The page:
Professor-weed Invasive Plant Information


Professor-weed has been reported in the following 10 states:

Colorado, Connecticut, Maryland, Nebraska, Pennsylvania, Utah, Maine, Massachusetts, New York, Washington


Images of Professor-weed:



Information about Professor-weed:


The following information is licensed as Creative Commons content from Wikipedia and the USDA.
More information about Professor-weed may be found here, or from the US Department of Agriculture.

G. officinalis is used as a food plant by the larva of Coleophora vicinella, a species of moth.Its name derives from gala (milk) and ago (to bring on), as Galega has been used as a galactogogue in small domestic animals (hence the name "Goat's rue"). Galega bicolor is a synonym. It is a hardy perennial that blooms in the summer months.Galega officinalis, commonly known as galega,goat's-rue,French lilac,Italian fitch, or professor-weed, is an herbaceous plant in the Faboideae subfamily. It is native to the Middle East, but it has been naturalized in Europe, western Asia, and western Pakistan. The plant has been extensively cultivated as a forage crop, an ornamental, a bee plant and as green manure. However, the plant has proved too toxic for widespread agricultural use, with the potential to induce tracheal frothing, pulmonary oedema, hydrothorax, hypotension, paralysis and death.

In 1891, G. officinalis was introduced to Cache County, Utah, for use as a forage crop. It escaped cultivation and is now a weed and agricultural pest, though it is still confined to that county. As a result it has been placed on the Federal Noxious Weed List in the United States. It was collected in Colorado, Connecticut and New York prior to the 1930s, and in Maine and Pennsylvania in the 1960s, but no more collections have been made in these areas since and the populations are presumed to have died out. It has also been found in Argentina, Chile, Ecuador, and New Zealand.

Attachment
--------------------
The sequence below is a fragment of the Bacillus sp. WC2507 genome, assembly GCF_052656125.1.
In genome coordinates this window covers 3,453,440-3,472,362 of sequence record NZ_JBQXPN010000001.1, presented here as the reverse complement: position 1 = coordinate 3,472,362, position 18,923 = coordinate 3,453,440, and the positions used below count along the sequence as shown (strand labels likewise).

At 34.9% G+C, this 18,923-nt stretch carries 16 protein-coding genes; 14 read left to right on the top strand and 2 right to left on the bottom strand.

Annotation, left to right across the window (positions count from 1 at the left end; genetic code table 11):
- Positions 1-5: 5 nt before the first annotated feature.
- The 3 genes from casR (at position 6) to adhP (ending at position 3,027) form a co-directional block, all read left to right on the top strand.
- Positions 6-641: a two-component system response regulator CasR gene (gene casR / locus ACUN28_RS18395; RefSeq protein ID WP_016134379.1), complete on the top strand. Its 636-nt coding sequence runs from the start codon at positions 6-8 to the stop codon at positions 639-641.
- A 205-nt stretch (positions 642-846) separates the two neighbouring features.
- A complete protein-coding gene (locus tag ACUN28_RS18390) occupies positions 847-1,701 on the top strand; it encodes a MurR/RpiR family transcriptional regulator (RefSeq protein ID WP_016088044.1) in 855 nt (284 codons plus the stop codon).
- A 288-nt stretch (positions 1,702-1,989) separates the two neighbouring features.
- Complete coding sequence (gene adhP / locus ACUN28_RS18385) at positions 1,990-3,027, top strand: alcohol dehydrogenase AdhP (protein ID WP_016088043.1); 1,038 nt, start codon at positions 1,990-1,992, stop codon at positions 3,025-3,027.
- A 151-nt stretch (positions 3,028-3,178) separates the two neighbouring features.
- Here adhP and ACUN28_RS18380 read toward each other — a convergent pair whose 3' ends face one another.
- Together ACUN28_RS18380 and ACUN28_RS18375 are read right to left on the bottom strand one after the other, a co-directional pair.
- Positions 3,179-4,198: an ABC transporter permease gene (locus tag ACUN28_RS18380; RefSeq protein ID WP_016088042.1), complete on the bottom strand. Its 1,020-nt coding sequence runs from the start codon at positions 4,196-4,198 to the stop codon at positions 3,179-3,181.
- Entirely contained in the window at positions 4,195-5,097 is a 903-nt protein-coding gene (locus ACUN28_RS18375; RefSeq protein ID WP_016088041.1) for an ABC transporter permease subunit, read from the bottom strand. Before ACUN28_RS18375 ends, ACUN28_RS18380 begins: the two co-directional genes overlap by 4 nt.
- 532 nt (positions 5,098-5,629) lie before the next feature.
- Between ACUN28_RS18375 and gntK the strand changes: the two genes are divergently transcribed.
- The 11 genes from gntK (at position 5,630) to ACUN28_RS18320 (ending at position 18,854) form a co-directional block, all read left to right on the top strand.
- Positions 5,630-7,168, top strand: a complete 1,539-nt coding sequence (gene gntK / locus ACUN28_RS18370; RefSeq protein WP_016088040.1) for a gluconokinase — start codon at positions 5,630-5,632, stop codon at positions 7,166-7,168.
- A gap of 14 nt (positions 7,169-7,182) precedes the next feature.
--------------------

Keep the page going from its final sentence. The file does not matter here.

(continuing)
G. officinalis has been known since the Middle Ages for relieving the symptoms of diabetes mellitus. Upon analysis, it turned out to contain compounds related to guanidine, a substance that decreases blood sugar by mechanisms including a decrease in insulin resistance, but were too toxic for human use. Georges Tanret identified an alkaloid from this plant, galegine, that was less toxic, and this was evaluated in unsuccessful clinical trials in patients with diabetes in the 1920s and 1930s.
Other related compounds were being investigated clinically at this time, including biguanide derivatives. This work led ultimately to the discovery of metformin (Glucophage), currently used for the management of diabetes and the older agent phenformin. The study of galegine and related molecules in the first half of the 20th century is regarded as an important milestone in the development of oral antidiabetic pharmacotherapy.


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Reported Urban
Infected Regions:

Ogden, UT
Layton, UT